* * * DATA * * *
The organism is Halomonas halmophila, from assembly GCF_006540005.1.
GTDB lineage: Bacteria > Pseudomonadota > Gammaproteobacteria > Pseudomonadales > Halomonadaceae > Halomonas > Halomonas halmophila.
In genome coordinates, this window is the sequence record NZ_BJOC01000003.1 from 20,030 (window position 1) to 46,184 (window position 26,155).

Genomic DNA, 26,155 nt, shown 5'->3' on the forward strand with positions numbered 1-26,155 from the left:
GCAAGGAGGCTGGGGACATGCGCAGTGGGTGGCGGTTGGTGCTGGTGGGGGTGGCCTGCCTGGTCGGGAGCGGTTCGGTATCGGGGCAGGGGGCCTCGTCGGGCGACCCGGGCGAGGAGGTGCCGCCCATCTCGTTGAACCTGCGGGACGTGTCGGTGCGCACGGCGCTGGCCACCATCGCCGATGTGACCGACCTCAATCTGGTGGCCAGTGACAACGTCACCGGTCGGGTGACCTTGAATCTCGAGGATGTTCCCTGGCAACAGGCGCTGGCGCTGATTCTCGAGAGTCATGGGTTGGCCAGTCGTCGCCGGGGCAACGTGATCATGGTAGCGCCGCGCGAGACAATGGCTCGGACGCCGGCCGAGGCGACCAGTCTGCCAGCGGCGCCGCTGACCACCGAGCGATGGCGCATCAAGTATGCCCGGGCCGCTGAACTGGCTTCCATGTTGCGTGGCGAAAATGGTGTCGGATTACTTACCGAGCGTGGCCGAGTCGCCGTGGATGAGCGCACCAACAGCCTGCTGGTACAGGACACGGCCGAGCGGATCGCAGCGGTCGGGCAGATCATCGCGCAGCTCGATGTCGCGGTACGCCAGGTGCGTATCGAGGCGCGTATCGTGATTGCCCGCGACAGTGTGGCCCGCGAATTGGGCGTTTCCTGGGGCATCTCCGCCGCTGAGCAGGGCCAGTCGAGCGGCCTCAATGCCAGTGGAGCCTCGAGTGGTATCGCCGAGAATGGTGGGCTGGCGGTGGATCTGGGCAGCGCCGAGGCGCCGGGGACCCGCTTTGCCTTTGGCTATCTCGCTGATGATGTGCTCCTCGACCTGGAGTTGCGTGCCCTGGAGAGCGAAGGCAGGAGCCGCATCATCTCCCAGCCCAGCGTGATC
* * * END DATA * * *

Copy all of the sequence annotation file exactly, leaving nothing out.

The organism is Halomonas halmophila, from assembly GCF_006540005.1.
GTDB lineage: Bacteria > Pseudomonadota > Gammaproteobacteria > Pseudomonadales > Halomonadaceae > Halomonas > Halomonas halmophila.
In genome coordinates, this window is the sequence record NZ_BJOC01000003.1 from 20,030 (window position 1) to 46,184 (window position 26,155).

Genomic DNA, 26,155 nt, shown 5'->3' on the forward strand with positions numbered 1-26,155 from the left:
GCAAGGAGGCTGGGGACATGCGCAGTGGGTGGCGGTTGGTGCTGGTGGGGGTGGCCTGCCTGGTCGGGAGCGGTTCGGTATCGGGGCAGGGGGCCTCGTCGGGCGACCCGGGCGAGGAGGTGCCGCCCATCTCGTTGAACCTGCGGGACGTGTCGGTGCGCACGGCGCTGGCCACCATCGCCGATGTGACCGACCTCAATCTGGTGGCCAGTGACAACGTCACCGGTCGGGTGACCTTGAATCTCGAGGATGTTCCCTGGCAACAGGCGCTGGCGCTGATTCTCGAGAGTCATGGGTTGGCCAGTCGTCGCCGGGGCAACGTGATCATGGTAGCGCCGCGCGAGACAATGGCTCGGACGCCGGCCGAGGCGACCAGTCTGCCAGCGGCGCCGCTGACCACCGAGCGATGGCGCATCAAGTATGCCCGGGCCGCTGAACTGGCTTCCATGTTGCGTGGCGAAAATGGTGTCGGATTACTTACCGAGCGTGGCCGAGTCGCCGTGGATGAGCGCACCAACAGCCTGCTGGTACAGGACACGGCCGAGCGGATCGCAGCGGTCGGGCAGATCATCGCGCAGCTCGATGTCGCGGTACGCCAGGTGCGTATCGAGGCGCGTATCGTGATTGCCCGCGACAGTGTGGCCCGCGAATTGGGCGTTTCCTGGGGCATCTCCGCCGCTGAGCAGGGCCAGTCGAGCGGCCTCAATGCCAGTGGAGCCTCGAGTGGTATCGCCGAGAATGGTGGGCTGGCGGTGGATCTGGGCAGCGCCGAGGCGCCGGGGACCCGCTTTGCCTTTGGCTATCTCGCTGATGATGTGCTCCTCGACCTGGAGTTGCGTGCCCTGGAGAGCGAAGGCAGGAGCCGCATCATCTCCCAGCCCAGCGTGATC